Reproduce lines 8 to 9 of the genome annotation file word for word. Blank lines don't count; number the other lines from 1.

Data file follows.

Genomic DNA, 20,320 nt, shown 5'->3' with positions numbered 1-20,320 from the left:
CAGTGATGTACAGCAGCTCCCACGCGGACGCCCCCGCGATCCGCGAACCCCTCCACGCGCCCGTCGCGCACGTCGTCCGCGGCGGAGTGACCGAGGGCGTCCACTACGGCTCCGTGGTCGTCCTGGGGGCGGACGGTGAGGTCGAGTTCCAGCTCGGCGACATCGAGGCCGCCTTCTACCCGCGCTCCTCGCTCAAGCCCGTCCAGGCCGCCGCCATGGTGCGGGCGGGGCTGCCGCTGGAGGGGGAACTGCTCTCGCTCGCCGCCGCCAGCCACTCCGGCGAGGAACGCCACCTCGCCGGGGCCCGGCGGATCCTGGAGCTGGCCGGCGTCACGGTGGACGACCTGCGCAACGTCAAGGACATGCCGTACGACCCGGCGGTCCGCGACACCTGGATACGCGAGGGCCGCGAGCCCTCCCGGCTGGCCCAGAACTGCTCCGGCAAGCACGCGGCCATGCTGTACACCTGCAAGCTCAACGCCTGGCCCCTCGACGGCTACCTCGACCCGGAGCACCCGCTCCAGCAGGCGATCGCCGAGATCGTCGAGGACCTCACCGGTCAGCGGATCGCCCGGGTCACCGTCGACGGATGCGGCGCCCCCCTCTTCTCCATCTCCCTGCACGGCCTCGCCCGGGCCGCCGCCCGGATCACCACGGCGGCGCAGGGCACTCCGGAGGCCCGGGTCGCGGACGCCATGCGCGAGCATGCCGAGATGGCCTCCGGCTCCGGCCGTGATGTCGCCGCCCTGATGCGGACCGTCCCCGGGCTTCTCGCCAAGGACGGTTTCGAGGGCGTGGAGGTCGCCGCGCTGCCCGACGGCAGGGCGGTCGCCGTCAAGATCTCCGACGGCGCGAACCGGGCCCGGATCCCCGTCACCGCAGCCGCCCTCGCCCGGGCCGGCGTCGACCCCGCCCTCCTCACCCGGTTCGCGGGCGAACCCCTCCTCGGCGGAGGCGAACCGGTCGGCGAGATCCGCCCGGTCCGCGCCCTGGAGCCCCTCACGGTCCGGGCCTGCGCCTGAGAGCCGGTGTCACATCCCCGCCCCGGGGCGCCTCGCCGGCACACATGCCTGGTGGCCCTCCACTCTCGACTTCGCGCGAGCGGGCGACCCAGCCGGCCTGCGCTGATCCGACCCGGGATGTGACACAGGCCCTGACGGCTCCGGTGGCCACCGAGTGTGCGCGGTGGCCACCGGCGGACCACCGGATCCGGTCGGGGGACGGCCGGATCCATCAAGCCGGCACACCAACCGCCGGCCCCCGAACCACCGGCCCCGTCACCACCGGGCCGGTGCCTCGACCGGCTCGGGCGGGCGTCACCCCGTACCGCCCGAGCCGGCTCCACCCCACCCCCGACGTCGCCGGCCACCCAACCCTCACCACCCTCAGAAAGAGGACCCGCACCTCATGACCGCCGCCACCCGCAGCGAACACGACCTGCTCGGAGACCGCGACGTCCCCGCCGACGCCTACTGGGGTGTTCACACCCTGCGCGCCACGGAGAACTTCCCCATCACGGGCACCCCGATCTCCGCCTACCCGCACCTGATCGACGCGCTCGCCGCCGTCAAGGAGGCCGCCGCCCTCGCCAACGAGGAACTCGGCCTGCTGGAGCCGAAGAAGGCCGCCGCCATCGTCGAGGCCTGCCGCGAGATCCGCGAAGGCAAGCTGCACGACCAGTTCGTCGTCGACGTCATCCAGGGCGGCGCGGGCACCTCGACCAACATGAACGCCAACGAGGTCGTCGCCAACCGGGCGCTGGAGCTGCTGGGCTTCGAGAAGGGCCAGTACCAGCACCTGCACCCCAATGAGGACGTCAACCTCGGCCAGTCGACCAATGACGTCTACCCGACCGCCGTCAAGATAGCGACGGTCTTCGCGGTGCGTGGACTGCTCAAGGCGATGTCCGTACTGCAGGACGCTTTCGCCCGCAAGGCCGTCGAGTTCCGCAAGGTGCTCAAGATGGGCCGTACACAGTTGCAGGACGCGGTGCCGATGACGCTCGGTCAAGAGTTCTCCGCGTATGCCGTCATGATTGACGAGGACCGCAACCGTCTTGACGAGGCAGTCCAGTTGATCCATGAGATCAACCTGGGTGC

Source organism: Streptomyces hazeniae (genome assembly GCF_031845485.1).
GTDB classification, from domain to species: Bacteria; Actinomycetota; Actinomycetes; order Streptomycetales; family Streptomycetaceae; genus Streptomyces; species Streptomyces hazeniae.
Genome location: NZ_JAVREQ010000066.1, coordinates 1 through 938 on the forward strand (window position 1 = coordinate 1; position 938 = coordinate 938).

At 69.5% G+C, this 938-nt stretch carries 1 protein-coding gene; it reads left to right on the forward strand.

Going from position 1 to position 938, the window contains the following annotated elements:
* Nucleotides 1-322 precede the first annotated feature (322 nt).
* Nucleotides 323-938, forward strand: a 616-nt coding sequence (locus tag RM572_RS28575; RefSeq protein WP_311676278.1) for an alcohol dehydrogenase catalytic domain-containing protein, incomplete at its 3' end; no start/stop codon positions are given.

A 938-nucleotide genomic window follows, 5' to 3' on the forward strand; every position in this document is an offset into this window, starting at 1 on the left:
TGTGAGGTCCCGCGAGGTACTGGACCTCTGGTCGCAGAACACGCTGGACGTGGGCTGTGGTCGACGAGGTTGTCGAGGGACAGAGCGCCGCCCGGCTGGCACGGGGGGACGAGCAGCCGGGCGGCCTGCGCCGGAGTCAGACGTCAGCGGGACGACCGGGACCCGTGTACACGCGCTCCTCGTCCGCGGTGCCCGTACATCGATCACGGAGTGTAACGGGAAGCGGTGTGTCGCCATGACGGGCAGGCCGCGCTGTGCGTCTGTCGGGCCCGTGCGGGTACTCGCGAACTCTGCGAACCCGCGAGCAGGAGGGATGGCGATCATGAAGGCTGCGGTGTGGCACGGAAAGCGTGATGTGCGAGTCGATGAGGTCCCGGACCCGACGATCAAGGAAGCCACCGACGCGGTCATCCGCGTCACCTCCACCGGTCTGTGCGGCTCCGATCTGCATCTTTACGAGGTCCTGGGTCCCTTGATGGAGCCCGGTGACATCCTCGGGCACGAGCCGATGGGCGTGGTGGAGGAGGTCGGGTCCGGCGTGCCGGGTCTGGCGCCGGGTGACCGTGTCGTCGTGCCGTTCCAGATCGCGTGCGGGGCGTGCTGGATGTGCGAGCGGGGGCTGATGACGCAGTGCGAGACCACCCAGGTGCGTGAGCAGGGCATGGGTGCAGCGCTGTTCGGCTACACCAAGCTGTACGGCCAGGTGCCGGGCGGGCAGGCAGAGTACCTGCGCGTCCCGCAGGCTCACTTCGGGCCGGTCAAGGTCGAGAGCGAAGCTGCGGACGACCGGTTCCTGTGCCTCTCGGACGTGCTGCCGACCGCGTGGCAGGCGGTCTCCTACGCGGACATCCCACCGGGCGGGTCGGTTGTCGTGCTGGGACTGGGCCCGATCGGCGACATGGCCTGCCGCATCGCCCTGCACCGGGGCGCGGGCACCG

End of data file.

* Nucleotides 1-322 precede the first annotated feature (322 nt).
* Nucleotides 323-938, forward strand: a 616-nt coding sequence (locus tag RM572_RS28575; RefSeq protein WP_311676278.1) for an alcohol dehydrogenase catalytic domain-containing protein, incomplete at its 3' end; no start/stop codon positions are given.